Wednesday 24 February 2010

The Day of the Lion

I had a chance to see Uprising recently, a 2001 American-made television drama, directed by Jon Avnet, about the Warsaw Ghetto Rising of April, 1943. So far as I am aware it has never been broadcast in England, which is rather a pity because it’s of a remarkably high quality. It’s reasonably accurate in most regards with close attention to period detail.

There are also some really first rate performances, with Donald Sutherland as Adam Czerniaków, head of the Jewish Council for the Ghetto, Hank Azaria as commander of the Jewish Combat Organisation, David Schwimmer as Yitzak Zuckerman, Sadie Frost as Zivia Lubetkin and John Voight as Major General Jürgen Stroop, the man who led the German assault against the Jewish resisters.

It’s long at over three hours, but I found the whole thing quite compelling. It tells what must have been a fairly typical story throughout the ghettos of Eastern Europe; there is the old establishment represented by Adam Czerniaków, who hopes to mollify the Germans by co-operation and reason, and the young firebrands typified by Mordecai Anielewicz, brilliantly played by Hank Azaria, who see conditions getting worse and believe in the necessity of resistance.

In the end Czerniaków himself recognises that the German demands go beyond all boundaries of reason. In the great deportation of July 1942 he tries to gain and exception for the children of Janusz Korczak’s orphanage. When they refuse he committed suicide, leaving a note saying “They demand me to kill children of my nation with my own hands. I have nothing to do but to die.”

In perhaps the most moving scene of all we see Korczak himself, played by Palle Granditsky, leading the children in perfect order to Umschalgplatz, where they mount the train that will take them to Treblinka and death. Korczak, a prominent pedagogue and writer of children’s fiction, though excused deportation, insists on going with his charges. A witness was later to record of the real life event;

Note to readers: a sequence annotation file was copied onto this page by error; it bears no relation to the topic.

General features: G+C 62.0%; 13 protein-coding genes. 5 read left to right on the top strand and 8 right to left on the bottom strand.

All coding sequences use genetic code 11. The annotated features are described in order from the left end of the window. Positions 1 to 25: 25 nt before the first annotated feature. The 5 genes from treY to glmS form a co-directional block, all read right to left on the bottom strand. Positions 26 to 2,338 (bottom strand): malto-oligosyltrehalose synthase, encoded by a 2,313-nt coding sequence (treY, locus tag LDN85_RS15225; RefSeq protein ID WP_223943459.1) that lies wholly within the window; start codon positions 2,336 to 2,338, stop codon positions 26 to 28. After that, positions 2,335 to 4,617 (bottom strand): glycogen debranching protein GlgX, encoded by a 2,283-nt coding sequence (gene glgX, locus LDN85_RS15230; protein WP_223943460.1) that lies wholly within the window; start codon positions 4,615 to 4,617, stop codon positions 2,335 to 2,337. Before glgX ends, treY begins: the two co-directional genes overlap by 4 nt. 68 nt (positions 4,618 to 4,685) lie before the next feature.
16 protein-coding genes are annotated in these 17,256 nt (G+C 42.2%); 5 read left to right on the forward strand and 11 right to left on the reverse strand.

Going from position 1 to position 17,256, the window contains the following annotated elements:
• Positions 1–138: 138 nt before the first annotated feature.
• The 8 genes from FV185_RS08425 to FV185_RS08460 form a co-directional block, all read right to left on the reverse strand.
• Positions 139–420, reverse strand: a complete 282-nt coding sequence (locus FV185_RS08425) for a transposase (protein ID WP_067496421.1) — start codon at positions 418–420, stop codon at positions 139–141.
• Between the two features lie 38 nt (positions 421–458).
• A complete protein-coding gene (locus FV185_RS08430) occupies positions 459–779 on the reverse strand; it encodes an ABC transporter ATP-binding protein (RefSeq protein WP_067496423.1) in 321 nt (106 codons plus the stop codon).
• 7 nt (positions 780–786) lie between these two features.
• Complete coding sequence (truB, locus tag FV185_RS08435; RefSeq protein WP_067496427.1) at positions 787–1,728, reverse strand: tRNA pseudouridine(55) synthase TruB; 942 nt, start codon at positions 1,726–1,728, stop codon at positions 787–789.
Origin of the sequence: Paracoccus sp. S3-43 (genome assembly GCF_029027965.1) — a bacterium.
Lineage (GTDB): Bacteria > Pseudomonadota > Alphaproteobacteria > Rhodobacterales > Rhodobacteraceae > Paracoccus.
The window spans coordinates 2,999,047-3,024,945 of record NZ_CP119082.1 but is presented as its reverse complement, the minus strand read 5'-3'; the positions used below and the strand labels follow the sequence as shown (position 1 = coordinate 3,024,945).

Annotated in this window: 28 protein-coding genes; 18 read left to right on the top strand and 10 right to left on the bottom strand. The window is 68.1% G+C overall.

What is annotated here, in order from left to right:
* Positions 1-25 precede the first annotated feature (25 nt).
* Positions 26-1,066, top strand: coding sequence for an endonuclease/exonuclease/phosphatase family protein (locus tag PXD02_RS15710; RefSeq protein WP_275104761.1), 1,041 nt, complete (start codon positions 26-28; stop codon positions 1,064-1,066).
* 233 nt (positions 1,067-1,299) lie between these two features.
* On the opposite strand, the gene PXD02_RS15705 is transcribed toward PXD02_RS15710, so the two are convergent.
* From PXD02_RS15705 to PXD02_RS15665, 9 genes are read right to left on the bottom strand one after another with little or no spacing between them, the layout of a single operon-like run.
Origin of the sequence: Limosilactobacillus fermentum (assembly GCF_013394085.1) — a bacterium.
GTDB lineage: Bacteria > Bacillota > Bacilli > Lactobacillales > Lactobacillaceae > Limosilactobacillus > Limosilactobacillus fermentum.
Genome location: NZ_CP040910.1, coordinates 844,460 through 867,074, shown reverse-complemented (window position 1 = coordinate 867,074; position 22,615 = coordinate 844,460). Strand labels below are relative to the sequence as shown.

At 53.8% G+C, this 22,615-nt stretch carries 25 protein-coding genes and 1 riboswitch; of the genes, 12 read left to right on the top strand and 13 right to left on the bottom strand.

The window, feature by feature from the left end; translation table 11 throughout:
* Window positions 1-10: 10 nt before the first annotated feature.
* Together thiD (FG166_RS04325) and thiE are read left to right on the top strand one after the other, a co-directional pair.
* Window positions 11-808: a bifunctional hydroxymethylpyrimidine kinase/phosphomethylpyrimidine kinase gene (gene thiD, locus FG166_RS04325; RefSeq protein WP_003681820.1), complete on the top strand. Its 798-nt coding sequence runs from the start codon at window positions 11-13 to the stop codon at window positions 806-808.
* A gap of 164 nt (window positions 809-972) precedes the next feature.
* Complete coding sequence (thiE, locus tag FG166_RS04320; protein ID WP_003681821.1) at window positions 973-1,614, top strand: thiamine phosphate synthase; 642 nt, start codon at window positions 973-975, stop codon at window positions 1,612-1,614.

... A miracle occurred. Two hundred children did not cry out. Two hundred pure souls, condemned to death, did not weep. Not one of them ran away. None tried to hide. Like stricken swallows they clung to their teacher and mentor, to their father and brother, Janusz Korczak, so that he might protect and preserve them. Janusz Korczak was marching, his head bent forward, holding the hand of a child, without a hat, a leather belt around his waist, and wearing high boots. A few nurses were followed by two hundred children, dressed in clean and meticulously cared for clothes, as they were being carried to the altar. (...) On all sides the children were surrounded by Germans, Ukrainians, and this time also Jewish policemen. They whipped and fired shots at them. The very stones of the street wept at the sight of the procession.

The film proceeds thereafter to tell the story of the Rising itself, too well known to require a detailed repetition here. In recounting the details of the struggle, of tanks and artillery against opponents mostly armed with light weapons and Molotov cocktails that the director is at his most impressive. The atmosphere and the general tension are all wonderfully recreated, in an almost claustrophobic sense of realism. I knew the outcome, I knew the inevitability of defeat, but, oh my how I admired the courage of these boys and girls who were determined to die as lions, not as sheep.

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